By Arshaluis Mgdesyan
(Eurasianet) — Armenia’s possible exit from the Russia-led Collective Security Treaty Organization (CSTO) is being discussed more and more actively as differences grow between Yerevan and Moscow.
Many in Armenia are wondering what the point is of remaining in a military alliance that has demonstrated its unwillingness to protect the country.
Prime Minister Nikol Pashinyan has repeatedly denied claims, including by Russian officials, of an imminent change in Armenia’s foreign policy vector, but that has not stopped speculation as to how the country might leave the CSTO and what would come next. Representatives of the authorities are themselves musing about this prospect.
“There is of course the idea of Euro-integration in Armenia, but there is also the idea of becoming a country with non-bloc status, so there’s a wide range of options. We are listening to civil society and trying to figure out what the best tools are for ensuring Armenia’s security and development,” Security Council Secretary Armen Grigoryan said at a forum in Brussels on November 10 titled, The Strategic Future of Armenia: Armenia-Europe.
Fifteen Armenian public organizations recently released a statement criticizing Russia for, as they put it, interfering in Armenia’s internal affairs. The statement demands that the Armenian government expel Russia’s 102nd military base, ban Russian broadcast media, and begin the process of ending the country’s membership in the CSTO.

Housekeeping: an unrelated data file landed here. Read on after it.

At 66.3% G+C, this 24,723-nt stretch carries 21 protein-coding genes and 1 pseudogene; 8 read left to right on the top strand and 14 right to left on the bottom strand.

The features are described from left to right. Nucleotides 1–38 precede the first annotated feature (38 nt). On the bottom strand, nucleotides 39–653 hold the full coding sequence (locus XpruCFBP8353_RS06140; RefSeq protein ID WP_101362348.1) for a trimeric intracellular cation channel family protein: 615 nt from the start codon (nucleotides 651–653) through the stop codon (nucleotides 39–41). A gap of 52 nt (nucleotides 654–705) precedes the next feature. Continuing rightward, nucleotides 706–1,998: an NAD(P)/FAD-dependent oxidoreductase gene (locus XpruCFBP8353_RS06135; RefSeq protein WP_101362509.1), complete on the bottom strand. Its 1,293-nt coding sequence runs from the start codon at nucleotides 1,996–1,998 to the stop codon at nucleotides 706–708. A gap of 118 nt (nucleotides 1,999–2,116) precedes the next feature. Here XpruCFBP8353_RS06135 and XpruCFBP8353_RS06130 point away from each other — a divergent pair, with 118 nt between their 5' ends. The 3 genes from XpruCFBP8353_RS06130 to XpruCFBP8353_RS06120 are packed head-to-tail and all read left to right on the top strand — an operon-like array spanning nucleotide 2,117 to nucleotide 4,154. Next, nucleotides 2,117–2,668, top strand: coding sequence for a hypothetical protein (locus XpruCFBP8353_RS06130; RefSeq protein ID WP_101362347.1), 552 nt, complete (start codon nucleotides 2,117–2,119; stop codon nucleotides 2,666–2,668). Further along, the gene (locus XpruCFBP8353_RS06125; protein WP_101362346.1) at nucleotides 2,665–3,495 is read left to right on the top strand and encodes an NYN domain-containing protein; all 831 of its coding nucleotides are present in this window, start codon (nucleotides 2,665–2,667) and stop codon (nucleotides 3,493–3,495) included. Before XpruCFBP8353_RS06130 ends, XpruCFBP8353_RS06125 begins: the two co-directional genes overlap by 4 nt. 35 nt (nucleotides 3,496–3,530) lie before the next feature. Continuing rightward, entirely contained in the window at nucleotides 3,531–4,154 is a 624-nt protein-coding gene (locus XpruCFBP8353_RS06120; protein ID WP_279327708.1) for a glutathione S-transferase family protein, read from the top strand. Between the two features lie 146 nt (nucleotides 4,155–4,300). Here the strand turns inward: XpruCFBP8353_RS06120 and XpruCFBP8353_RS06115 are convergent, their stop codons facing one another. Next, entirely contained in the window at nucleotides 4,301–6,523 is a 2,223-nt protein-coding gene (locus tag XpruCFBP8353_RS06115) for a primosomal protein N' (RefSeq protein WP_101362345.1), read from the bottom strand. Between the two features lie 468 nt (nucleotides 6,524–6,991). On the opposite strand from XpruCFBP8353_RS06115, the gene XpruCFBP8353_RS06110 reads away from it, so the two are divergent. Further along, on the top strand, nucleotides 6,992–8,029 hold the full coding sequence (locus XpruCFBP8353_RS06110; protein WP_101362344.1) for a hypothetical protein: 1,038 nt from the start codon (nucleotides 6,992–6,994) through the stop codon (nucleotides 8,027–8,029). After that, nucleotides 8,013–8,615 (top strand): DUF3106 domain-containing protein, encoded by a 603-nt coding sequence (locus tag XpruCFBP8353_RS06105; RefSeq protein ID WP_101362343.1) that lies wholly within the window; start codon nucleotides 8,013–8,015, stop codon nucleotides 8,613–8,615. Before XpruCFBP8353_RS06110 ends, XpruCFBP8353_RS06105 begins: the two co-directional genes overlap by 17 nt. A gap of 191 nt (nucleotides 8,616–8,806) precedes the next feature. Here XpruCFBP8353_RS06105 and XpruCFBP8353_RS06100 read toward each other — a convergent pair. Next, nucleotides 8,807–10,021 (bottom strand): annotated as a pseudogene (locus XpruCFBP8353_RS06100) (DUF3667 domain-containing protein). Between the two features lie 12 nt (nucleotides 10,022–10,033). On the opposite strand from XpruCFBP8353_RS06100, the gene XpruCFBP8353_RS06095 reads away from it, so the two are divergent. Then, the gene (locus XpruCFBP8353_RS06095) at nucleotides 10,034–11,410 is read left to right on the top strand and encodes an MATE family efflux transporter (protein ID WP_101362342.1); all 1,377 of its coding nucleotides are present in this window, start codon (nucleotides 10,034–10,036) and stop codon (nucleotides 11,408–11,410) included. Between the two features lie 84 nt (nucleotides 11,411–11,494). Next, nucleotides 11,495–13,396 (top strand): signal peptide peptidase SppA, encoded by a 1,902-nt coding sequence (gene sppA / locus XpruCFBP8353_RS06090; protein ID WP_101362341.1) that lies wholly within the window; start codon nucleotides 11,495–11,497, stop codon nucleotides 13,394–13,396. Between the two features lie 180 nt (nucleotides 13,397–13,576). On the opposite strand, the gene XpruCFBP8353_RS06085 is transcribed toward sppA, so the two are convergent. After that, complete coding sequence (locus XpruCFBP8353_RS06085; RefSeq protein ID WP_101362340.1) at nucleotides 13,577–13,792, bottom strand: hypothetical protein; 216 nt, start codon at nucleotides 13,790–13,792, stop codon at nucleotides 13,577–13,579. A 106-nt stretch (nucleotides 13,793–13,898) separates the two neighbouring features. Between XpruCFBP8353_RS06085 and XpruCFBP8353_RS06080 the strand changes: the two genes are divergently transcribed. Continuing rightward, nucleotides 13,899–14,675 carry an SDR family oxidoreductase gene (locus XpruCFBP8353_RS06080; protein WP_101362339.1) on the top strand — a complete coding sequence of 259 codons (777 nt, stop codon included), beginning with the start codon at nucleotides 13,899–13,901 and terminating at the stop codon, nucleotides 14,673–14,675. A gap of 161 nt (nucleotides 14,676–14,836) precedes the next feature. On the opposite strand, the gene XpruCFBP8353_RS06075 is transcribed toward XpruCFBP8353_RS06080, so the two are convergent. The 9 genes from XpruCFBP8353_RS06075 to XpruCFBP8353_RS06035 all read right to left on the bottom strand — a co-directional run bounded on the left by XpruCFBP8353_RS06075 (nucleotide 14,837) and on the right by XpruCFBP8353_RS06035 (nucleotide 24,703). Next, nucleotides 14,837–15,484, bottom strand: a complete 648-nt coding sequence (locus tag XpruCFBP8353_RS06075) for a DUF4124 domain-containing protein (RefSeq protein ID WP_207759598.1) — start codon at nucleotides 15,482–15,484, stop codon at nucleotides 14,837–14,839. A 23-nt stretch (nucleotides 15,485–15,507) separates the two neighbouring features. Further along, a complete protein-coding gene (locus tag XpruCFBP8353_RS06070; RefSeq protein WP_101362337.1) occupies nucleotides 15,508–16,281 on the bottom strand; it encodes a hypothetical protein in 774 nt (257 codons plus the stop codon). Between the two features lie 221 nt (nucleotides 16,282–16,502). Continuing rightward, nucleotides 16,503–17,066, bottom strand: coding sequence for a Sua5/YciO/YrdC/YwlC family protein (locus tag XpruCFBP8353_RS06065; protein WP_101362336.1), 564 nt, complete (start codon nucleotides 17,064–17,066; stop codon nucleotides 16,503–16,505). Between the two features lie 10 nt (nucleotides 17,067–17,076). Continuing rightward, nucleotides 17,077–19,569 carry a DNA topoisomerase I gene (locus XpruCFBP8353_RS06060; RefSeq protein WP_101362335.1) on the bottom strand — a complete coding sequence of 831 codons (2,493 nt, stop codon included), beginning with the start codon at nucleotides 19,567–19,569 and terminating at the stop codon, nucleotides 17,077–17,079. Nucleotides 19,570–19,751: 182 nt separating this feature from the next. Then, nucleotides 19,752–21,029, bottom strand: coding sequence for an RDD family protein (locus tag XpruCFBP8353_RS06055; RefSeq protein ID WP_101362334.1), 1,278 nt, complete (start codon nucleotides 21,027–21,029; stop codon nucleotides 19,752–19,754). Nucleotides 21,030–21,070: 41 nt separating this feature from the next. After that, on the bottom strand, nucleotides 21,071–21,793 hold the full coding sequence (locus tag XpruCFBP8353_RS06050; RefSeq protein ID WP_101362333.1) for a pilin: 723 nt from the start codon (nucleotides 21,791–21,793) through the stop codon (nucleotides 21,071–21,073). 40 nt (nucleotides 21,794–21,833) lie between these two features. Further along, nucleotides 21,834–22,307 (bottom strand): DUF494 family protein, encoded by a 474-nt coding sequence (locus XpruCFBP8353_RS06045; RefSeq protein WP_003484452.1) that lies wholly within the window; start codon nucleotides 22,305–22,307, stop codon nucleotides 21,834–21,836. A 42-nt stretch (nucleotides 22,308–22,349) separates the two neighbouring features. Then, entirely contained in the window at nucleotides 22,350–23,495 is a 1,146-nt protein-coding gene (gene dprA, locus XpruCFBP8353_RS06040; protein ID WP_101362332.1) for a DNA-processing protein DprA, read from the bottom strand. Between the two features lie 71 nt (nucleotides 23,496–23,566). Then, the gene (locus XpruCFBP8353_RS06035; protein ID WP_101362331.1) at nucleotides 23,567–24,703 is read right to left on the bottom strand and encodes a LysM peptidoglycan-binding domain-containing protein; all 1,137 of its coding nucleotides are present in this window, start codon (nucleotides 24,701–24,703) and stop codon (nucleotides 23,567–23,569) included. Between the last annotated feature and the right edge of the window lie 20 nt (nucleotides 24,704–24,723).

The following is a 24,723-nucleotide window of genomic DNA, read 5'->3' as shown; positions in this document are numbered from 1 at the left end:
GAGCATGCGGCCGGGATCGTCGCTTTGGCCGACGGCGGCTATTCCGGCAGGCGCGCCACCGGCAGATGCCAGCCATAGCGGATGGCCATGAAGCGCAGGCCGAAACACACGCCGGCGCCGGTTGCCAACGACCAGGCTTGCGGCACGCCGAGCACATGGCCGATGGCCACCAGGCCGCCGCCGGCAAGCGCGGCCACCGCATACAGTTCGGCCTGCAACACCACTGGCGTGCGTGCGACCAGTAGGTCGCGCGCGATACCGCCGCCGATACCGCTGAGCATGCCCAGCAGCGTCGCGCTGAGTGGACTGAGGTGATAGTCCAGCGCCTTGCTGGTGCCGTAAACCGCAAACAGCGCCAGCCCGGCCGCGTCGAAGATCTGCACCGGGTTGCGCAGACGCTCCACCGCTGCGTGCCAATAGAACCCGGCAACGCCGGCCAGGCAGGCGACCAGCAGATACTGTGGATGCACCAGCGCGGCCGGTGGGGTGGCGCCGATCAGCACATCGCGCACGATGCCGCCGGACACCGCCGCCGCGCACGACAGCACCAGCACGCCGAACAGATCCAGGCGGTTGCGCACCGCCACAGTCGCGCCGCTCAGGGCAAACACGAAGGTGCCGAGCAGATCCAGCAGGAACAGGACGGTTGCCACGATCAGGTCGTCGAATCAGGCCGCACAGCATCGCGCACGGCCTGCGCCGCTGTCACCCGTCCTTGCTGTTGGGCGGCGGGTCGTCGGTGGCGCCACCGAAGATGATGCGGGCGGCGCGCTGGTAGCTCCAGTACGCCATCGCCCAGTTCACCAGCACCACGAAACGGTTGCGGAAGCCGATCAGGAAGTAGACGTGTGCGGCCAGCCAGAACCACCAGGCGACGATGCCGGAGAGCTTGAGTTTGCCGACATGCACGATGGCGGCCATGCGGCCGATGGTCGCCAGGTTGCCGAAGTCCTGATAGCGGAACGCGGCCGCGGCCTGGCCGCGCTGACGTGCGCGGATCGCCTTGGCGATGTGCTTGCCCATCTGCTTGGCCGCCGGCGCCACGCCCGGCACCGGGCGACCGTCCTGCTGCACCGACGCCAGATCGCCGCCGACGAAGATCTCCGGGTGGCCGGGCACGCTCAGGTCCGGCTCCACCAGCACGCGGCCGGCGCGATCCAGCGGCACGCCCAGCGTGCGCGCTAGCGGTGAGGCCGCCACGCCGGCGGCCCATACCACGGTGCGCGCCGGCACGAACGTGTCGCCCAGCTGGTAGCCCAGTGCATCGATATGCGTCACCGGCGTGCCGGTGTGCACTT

Growing dissatisfaction with Russia
The CSTO, which also includes Kazakhstan, Kyrgyzstan, Tajikistan, and Belarus, is one of the main causes of the growing Armenian resentment toward Russia.
The bloc, which is, theoretically, bound to come to the aid of a member state when it is attacked, took practically no action in September last year when Azerbaijani troops invaded border areas and took up positions on strategic heights inside Armenia.
Since then, Armenia’s approach to the CSTO, and to Russia, has been increasingly confrontational. Yerevan has reduced its participation in the bloc to an absolute minimum. Over the past year, it has snubbed CSTO meetings at practically every level and has reassigned its representative in the organization to other work and left his post vacant.
At the same time, Armenia has welcomed more intensive cooperation with the EU, which at the start of this year deployed a civilian monitoring mission to the Azerbaijani border with the aim of supporting stability there.